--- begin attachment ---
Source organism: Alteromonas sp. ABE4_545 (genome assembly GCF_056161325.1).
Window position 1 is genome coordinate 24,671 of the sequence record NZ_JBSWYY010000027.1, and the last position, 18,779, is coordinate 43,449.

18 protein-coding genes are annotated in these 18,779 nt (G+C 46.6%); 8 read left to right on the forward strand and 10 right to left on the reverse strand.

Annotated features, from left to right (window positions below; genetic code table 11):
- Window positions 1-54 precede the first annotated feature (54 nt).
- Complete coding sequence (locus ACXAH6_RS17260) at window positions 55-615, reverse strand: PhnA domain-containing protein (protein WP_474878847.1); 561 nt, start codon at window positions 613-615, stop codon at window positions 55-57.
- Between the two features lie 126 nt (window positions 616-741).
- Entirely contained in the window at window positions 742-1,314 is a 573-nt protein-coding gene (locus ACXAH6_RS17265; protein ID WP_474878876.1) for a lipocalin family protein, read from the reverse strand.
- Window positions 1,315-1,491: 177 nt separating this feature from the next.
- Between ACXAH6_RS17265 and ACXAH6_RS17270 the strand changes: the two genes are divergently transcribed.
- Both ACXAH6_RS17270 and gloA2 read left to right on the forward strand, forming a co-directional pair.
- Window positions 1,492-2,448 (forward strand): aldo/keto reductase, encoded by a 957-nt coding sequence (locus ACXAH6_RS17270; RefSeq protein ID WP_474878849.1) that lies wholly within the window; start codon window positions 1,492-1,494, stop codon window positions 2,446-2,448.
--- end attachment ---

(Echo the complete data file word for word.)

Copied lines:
Source organism: Alteromonas sp. ABE4_545 (genome assembly GCF_056161325.1).
Window position 1 is genome coordinate 24,671 of the sequence record NZ_JBSWYY010000027.1, and the last position, 18,779, is coordinate 43,449.

18 protein-coding genes are annotated in these 18,779 nt (G+C 46.6%); 8 read left to right on the forward strand and 10 right to left on the reverse strand.

Annotated features, from left to right (window positions below; genetic code table 11):
- Window positions 1-54 precede the first annotated feature (54 nt).
- Complete coding sequence (locus ACXAH6_RS17260) at window positions 55-615, reverse strand: PhnA domain-containing protein (protein WP_474878847.1); 561 nt, start codon at window positions 613-615, stop codon at window positions 55-57.
- Between the two features lie 126 nt (window positions 616-741).
- Entirely contained in the window at window positions 742-1,314 is a 573-nt protein-coding gene (locus ACXAH6_RS17265; protein ID WP_474878876.1) for a lipocalin family protein, read from the reverse strand.
- Window positions 1,315-1,491: 177 nt separating this feature from the next.
- Between ACXAH6_RS17265 and ACXAH6_RS17270 the strand changes: the two genes are divergently transcribed.
- Both ACXAH6_RS17270 and gloA2 read left to right on the forward strand, forming a co-directional pair.
- Window positions 1,492-2,448 (forward strand): aldo/keto reductase, encoded by a 957-nt coding sequence (locus ACXAH6_RS17270; RefSeq protein ID WP_474878849.1) that lies wholly within the window; start codon window positions 1,492-1,494, stop codon window positions 2,446-2,448.